Project 52/Framed: Final week of geometry

To close out month 1 of P52/Framed, double framing with bonus reflection.

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See how my friends finished up month 1 on our group blog at Who We Become.

I also took a few other pictures on a walk near Madison Square Park today that used some of the framing and geometry we studied this month:

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Project 52/Framed: Geometry in the environment

This week’s composition exercise was to look for repeating shapes in the environment.

Kiteboarders at Spermaceti Cove, Sandy Hook National Seashore, New Jersey. To see this shot together with my friends’ takes on the assignment, link to our new blog at whowebecome.com.

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And a few others from the same afternoon with repeating shapes

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And this one was just cool.

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Project 52/Framed: Framing with geometry (with NYC Clickinwalk bonus photos)

When Project 52/Playing with Light drew to a close at the end of the summer, we just couldn’t let go. It was too rewarding to learn together as a group and watch everyone grow in skill and artistry, both in the photos we posted for our blog “assignments” and the spillover into all of our other photography. After a one month hiatus, we are back with a new theme: Framed, a year-long study of composition. We our also trying a new format to spare our readers clicking through a long circle of blogs, now that our group has grown to 18 amazing women. Today we are launching a new joint blog called Who We Become. The name is a recognition that for each of us, photography has gone beyond being a just a new skill we our learning, to an integral part of our personal growth. An introduction to the new site is here. Each week we will post a description of our shooting assignment in our own blogs and link to a gallery where you can see all of our images in one place. The mosaic is generated randomly and will look a little different each time you return. Should you want to read more on any of my friends’ takes on the assignment, you may also continue on to any individual photographer’s website by clicking on her image in the mosaic.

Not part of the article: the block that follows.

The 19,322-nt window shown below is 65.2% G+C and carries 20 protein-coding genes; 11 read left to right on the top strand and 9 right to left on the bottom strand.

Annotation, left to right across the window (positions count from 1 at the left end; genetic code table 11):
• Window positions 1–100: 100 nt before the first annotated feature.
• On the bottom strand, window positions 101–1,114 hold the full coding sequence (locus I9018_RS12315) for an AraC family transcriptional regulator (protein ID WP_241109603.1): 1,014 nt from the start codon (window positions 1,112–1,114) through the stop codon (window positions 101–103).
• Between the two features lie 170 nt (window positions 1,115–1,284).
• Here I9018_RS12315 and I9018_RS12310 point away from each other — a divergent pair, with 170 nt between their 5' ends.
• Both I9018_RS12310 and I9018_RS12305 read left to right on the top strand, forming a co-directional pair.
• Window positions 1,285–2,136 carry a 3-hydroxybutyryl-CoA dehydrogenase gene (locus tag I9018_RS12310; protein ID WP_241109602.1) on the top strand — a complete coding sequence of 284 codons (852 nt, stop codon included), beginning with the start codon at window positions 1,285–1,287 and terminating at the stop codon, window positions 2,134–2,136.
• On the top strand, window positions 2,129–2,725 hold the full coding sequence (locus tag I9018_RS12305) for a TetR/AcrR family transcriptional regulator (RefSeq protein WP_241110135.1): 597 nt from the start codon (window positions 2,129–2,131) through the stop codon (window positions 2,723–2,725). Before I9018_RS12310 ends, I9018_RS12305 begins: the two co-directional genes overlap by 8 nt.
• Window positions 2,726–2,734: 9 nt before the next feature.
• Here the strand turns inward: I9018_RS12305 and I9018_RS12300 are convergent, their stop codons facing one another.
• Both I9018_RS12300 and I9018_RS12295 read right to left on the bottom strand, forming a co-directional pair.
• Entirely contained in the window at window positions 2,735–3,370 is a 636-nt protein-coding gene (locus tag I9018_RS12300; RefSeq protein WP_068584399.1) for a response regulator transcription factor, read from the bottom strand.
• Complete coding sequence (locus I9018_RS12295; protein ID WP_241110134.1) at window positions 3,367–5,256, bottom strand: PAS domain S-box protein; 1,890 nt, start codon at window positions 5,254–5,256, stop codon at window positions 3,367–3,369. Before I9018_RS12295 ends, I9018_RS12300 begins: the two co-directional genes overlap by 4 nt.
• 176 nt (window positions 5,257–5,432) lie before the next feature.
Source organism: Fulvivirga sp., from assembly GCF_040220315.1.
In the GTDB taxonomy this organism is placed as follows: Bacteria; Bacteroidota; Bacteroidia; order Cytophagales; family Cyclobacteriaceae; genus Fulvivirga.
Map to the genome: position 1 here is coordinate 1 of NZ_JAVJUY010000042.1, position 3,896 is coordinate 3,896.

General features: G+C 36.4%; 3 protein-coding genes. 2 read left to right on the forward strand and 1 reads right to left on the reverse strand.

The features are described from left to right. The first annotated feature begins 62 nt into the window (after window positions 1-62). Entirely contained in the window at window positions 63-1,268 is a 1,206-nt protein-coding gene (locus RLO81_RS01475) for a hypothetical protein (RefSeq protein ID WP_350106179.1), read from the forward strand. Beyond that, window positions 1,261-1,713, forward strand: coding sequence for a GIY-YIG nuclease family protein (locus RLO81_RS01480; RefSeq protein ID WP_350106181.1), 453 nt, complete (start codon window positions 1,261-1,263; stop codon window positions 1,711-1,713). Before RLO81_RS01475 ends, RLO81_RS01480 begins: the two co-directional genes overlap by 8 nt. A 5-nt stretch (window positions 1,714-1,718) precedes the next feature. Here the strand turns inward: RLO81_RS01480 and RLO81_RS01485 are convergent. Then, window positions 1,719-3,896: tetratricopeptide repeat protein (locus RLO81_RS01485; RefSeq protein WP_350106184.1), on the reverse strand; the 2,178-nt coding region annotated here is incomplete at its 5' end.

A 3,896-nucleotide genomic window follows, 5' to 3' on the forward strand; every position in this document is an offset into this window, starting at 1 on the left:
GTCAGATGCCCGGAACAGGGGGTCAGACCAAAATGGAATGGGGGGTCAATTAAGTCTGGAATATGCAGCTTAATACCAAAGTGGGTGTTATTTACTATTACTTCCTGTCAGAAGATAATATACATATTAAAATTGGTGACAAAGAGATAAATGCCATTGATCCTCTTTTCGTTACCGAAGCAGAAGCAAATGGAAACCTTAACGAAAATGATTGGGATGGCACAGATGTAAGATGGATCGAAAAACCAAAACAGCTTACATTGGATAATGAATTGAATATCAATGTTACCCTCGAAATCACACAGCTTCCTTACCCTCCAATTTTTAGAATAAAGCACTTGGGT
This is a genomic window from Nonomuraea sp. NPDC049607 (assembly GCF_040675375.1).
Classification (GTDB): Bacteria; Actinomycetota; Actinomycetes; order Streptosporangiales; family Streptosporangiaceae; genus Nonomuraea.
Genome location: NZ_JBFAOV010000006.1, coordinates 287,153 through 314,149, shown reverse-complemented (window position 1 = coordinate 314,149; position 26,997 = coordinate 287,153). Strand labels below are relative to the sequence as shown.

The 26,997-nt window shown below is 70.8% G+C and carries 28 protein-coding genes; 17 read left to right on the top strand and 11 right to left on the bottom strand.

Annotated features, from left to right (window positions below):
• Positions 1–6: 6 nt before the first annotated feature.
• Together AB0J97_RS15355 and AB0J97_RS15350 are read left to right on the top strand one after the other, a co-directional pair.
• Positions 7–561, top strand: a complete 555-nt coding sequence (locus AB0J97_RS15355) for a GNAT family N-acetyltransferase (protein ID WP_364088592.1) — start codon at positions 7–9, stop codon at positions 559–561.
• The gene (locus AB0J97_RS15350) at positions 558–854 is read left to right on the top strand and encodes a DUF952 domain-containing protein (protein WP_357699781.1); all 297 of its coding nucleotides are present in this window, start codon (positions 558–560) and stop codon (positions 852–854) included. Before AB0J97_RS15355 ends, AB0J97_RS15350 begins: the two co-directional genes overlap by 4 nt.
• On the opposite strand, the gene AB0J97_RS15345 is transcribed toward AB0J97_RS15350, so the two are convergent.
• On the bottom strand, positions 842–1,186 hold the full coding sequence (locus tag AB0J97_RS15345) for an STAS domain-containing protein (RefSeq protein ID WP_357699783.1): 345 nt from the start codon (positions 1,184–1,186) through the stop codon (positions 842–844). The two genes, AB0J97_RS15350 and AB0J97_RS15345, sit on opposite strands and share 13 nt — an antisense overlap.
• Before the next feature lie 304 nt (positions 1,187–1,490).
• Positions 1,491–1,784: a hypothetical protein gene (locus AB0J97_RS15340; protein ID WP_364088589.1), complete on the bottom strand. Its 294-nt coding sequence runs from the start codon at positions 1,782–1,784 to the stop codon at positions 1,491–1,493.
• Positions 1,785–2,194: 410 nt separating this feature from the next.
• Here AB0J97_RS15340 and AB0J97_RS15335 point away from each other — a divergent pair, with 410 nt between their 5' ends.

So now we come to Week 1: Framing with geometry. Click on this link to be taken to the Who We Become week 1 gallery.

In the first month of Framed, we are studying ways to harness the strong visual interest of geometric shapes. For week 1, we use a geometric element to frame our subject.

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This photo was taken by a huge geometric sculpture in a plaza behind City Hall during the 2013 New York City Clickinwalk last weekend (sponsored by Clickinmoms, the photography forum where I met so many of my Project 52 friends). Here are a few of my other favorites from the walk, some geometric and some not!

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PUSH creative challenge: Humanizing a non-human

This month’s PUSH creative challenge, humanizing a non-human, was a tough one, and some in our circle decided to post other creative choices instead. But the assigned theme struck a chord with me. In a composition course I took about a year ago, we had to pick three words we would want others to use to describe our photography. The three words I chose were:

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(actual picture taken for course assignment in October 2012!)

While capturing personality is an obvious goal for portraiture, I also love when a photograph of a place or object manages to convey some sense of the “personality” of its subject.

On a recent weekend we went to Mt. Mitchell Scenic Overlook in Atlantic Highlands, NJ. The park has the highest elevation on the Atlantic seaboard between Maine and the Yucatan with terrific views of Sandy Hook Bay and New York City, although it was a bit overcast on this particular day. When I saw these binoculars, I knew I had my humanized non-human, and my daughter was totally tickled to contribute the body parts.

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On a more somber note, the park is also home to Monmouth County’s 9/11 memorial. Explaining that day to a 7-year-old is no easy task. I was struck by the grave look on the face of this eagle, who sits atop the monument listing those who died from the towns in the area where I grew up.

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Next up in the PUSH circle is my friend Lisa Rigazio. You can also go back to the blog of Catherine Woelk.